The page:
Britain, America and NATO: Commons Select Committee

On 18 April, I was lucky enough to appear before the House of Commons Defence Select Committee, along with my colleague Dr David Blagden. We were assisting its current inquiry into the relationship between Britain, NATO and the United States.

The transcript is here, and the footage is here:

http://parliamentlive.tv/event/index/fc4e6d81-48ff-458e-a801-f0045a86d8c8

The discussion focussed on the future of the Atlantic alliance, the problems of overreliance and member contributions, and Britain’s relative strategic priorities between Europe and Asia.

While American abandonment of the continental commitment is unlikely even under the present administration, there are still risks of mutual distrust and fragmentation. Tensions persist in America’s strategic vision, demanding that European states support American primacy by rearming in ways that could accelerate the coming of multipolarity.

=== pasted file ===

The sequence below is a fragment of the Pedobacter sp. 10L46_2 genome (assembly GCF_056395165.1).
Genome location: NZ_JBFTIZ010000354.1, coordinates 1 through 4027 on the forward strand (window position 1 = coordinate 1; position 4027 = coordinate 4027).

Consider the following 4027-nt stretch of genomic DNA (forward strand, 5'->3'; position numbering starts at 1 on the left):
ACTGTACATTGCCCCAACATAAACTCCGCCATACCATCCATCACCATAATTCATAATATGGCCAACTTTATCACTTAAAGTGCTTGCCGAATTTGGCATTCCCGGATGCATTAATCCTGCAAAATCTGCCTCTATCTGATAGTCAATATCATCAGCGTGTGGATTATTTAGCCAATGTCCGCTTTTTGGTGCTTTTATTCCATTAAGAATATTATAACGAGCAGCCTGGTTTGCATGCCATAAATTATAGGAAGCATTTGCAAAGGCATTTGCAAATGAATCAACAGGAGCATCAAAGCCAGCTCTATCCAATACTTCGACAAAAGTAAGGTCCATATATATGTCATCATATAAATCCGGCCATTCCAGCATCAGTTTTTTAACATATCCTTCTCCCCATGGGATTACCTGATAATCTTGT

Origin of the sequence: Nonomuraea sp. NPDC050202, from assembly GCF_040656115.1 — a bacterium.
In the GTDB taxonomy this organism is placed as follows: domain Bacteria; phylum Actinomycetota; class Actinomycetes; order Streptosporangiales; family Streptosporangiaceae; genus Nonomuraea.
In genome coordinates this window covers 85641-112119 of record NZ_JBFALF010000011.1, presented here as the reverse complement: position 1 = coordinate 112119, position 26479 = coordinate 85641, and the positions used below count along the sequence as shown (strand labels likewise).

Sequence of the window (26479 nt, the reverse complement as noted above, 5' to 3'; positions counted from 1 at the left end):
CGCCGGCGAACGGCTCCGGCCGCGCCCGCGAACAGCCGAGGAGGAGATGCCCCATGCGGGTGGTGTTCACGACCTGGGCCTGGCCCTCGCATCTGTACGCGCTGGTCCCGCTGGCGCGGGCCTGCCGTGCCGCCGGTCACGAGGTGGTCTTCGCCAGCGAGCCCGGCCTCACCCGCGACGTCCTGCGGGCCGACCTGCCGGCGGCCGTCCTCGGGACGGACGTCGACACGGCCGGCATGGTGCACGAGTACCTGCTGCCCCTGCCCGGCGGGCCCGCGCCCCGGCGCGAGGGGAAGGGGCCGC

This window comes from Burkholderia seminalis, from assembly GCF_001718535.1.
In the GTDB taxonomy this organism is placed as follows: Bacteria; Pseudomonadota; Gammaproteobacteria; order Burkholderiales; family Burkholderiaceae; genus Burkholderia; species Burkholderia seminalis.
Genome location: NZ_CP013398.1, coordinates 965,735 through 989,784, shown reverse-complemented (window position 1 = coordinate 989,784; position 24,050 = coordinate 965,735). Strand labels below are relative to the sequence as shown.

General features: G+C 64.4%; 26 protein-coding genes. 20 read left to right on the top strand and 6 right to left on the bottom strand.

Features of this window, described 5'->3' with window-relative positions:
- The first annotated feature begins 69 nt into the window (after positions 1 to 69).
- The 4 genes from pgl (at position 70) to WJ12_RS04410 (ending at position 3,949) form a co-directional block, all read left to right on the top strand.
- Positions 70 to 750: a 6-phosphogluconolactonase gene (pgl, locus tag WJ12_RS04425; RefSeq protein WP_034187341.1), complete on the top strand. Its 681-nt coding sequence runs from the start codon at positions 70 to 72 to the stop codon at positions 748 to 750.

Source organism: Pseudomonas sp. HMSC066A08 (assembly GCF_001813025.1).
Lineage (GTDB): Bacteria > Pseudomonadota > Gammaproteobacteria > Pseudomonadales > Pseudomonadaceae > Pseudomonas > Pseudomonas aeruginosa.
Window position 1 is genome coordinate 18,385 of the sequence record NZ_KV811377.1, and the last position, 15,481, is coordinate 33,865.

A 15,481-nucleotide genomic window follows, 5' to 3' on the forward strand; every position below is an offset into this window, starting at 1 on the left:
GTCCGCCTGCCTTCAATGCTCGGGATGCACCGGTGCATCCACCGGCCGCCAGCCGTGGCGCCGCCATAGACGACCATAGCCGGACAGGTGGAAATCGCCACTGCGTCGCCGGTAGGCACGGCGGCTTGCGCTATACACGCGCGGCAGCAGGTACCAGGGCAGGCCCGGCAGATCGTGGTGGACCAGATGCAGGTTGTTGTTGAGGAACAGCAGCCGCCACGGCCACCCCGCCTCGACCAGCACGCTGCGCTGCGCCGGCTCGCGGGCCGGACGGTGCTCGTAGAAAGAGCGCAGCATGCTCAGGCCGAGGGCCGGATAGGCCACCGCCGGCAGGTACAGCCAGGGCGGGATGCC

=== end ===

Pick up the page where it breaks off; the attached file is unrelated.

Given the  pressure on scarce resources and the limits on the state’s ability to ‘cut’ protected budgets, Britain needs to make painful choices about its ‘internal’ and ‘external’ balancing: internally, the size and shape of its tax base, and externally, exploiting the possibilities of Anglo-French collaboration, a strengthened ‘quadrilateral’ dialogue with the US, UK, France and Germany, and a welcome revival of ‘red teaming’ to prepare decision-makers for undesired crisis scenarios.

In making these suggestions, we drew on our current research projects on the embedded assumptions of British and American ‘grand strategy.’

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